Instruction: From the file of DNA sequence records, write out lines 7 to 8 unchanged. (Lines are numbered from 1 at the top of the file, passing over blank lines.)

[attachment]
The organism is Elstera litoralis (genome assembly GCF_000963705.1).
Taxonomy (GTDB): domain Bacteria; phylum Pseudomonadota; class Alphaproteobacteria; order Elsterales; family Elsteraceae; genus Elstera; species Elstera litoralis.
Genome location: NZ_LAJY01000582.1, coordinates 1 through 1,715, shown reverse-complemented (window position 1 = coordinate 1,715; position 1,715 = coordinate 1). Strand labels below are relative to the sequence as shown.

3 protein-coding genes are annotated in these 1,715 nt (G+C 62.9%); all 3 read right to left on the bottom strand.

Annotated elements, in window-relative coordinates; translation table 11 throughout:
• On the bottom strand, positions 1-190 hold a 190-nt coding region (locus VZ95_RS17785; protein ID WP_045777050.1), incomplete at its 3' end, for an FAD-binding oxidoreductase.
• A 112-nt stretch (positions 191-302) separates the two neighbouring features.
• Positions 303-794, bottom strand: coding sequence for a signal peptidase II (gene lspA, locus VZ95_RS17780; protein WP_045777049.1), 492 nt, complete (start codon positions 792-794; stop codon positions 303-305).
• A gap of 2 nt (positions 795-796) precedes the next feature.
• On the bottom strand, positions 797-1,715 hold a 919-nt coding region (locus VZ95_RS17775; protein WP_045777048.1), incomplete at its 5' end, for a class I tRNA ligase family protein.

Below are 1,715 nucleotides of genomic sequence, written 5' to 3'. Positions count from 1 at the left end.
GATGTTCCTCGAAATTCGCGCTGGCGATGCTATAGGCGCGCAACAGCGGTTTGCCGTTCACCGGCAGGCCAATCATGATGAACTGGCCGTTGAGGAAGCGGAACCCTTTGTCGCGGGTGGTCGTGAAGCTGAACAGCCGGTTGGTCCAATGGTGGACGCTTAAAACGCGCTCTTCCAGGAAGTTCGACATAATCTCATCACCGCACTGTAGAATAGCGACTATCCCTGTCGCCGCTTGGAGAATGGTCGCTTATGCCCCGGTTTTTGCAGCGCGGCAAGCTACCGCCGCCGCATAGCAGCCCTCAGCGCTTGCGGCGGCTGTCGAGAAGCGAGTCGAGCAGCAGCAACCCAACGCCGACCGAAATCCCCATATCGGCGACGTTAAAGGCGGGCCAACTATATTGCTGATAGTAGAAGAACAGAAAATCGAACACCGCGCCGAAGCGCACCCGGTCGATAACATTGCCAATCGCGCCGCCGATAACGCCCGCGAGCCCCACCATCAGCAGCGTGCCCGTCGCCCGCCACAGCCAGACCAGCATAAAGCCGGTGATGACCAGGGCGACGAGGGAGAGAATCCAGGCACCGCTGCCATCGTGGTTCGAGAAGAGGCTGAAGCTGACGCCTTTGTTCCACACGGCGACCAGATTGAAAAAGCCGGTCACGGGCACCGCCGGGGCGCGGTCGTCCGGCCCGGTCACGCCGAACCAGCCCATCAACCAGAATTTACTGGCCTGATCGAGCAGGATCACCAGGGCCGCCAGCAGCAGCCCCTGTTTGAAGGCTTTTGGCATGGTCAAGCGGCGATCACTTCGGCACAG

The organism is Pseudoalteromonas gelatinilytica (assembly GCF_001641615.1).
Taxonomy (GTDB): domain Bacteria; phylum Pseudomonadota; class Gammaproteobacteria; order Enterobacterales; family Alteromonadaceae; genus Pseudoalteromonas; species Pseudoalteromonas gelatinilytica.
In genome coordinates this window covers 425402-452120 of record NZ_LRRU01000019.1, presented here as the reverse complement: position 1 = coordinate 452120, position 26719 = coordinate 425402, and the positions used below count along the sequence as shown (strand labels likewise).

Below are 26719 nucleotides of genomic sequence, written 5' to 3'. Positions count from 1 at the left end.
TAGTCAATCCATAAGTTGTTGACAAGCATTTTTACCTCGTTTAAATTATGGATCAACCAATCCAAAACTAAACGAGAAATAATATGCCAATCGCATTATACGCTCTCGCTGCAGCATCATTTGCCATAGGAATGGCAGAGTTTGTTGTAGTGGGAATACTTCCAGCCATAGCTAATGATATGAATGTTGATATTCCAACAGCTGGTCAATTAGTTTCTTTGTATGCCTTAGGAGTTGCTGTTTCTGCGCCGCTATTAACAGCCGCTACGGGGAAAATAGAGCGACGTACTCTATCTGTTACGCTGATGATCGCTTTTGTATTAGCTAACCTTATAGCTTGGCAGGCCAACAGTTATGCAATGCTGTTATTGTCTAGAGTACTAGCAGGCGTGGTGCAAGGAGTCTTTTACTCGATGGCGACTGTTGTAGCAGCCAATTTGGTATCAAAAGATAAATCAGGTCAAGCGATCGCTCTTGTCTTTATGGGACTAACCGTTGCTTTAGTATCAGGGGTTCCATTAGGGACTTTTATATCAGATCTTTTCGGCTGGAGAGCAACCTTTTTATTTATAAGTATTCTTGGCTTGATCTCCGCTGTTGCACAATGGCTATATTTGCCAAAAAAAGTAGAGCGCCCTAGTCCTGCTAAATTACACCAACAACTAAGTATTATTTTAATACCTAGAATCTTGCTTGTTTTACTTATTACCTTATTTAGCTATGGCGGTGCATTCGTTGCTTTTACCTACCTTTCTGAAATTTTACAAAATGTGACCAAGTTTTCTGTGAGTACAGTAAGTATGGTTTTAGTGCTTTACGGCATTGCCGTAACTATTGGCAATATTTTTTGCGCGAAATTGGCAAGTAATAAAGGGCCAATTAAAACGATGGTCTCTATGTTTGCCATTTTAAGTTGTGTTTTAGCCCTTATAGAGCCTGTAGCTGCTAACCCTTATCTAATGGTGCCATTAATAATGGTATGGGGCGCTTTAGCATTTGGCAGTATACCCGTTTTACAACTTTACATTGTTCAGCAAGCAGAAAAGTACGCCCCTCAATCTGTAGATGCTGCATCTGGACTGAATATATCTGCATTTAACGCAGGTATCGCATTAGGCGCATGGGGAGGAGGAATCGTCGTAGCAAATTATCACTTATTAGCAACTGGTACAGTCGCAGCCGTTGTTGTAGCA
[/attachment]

• A 112-nt stretch (positions 191-302) separates the two neighbouring features.
• Positions 303-794, bottom strand: coding sequence for a signal peptidase II (gene lspA, locus VZ95_RS17780; protein WP_045777049.1), 492 nt, complete (start codon positions 792-794; stop codon positions 303-305).